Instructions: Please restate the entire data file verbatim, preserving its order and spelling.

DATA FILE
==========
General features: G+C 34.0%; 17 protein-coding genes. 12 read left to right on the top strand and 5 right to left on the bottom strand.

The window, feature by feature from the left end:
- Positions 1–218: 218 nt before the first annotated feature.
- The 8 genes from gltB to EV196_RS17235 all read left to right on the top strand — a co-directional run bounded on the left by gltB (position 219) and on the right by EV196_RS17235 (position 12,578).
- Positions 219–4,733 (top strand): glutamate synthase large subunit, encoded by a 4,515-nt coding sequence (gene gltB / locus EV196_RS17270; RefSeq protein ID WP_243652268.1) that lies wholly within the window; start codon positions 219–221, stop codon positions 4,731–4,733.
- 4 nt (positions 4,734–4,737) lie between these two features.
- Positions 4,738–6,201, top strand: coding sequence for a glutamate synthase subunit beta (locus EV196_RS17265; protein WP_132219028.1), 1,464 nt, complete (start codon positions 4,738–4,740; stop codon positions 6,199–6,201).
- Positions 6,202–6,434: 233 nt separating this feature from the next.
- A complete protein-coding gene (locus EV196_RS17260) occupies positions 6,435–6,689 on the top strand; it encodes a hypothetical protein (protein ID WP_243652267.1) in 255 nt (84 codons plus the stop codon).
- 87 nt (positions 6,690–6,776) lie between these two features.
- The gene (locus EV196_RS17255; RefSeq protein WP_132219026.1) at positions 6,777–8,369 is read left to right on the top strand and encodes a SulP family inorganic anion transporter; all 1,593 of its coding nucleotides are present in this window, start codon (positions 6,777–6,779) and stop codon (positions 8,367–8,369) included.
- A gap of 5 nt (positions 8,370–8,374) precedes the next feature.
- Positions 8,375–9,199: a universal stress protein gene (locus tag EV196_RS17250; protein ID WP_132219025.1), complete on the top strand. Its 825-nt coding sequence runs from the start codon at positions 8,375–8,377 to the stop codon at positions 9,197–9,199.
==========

General features: G+C 34.0%; 17 protein-coding genes. 12 read left to right on the top strand and 5 right to left on the bottom strand.

The window, feature by feature from the left end:
- Positions 1–218: 218 nt before the first annotated feature.
- The 8 genes from gltB to EV196_RS17235 all read left to right on the top strand — a co-directional run bounded on the left by gltB (position 219) and on the right by EV196_RS17235 (position 12,578).
- Positions 219–4,733 (top strand): glutamate synthase large subunit, encoded by a 4,515-nt coding sequence (gene gltB / locus EV196_RS17270; RefSeq protein ID WP_243652268.1) that lies wholly within the window; start codon positions 219–221, stop codon positions 4,731–4,733.
- 4 nt (positions 4,734–4,737) lie between these two features.
- Positions 4,738–6,201, top strand: coding sequence for a glutamate synthase subunit beta (locus EV196_RS17265; protein WP_132219028.1), 1,464 nt, complete (start codon positions 4,738–4,740; stop codon positions 6,199–6,201).
- Positions 6,202–6,434: 233 nt separating this feature from the next.
- A complete protein-coding gene (locus EV196_RS17260) occupies positions 6,435–6,689 on the top strand; it encodes a hypothetical protein (protein ID WP_243652267.1) in 255 nt (84 codons plus the stop codon).
- 87 nt (positions 6,690–6,776) lie between these two features.
- The gene (locus EV196_RS17255; RefSeq protein WP_132219026.1) at positions 6,777–8,369 is read left to right on the top strand and encodes a SulP family inorganic anion transporter; all 1,593 of its coding nucleotides are present in this window, start codon (positions 6,777–6,779) and stop codon (positions 8,367–8,369) included.
- A gap of 5 nt (positions 8,370–8,374) precedes the next feature.
- Positions 8,375–9,199: a universal stress protein gene (locus tag EV196_RS17250; protein ID WP_132219025.1), complete on the top strand. Its 825-nt coding sequence runs from the start codon at positions 8,375–8,377 to the stop codon at positions 9,197–9,199.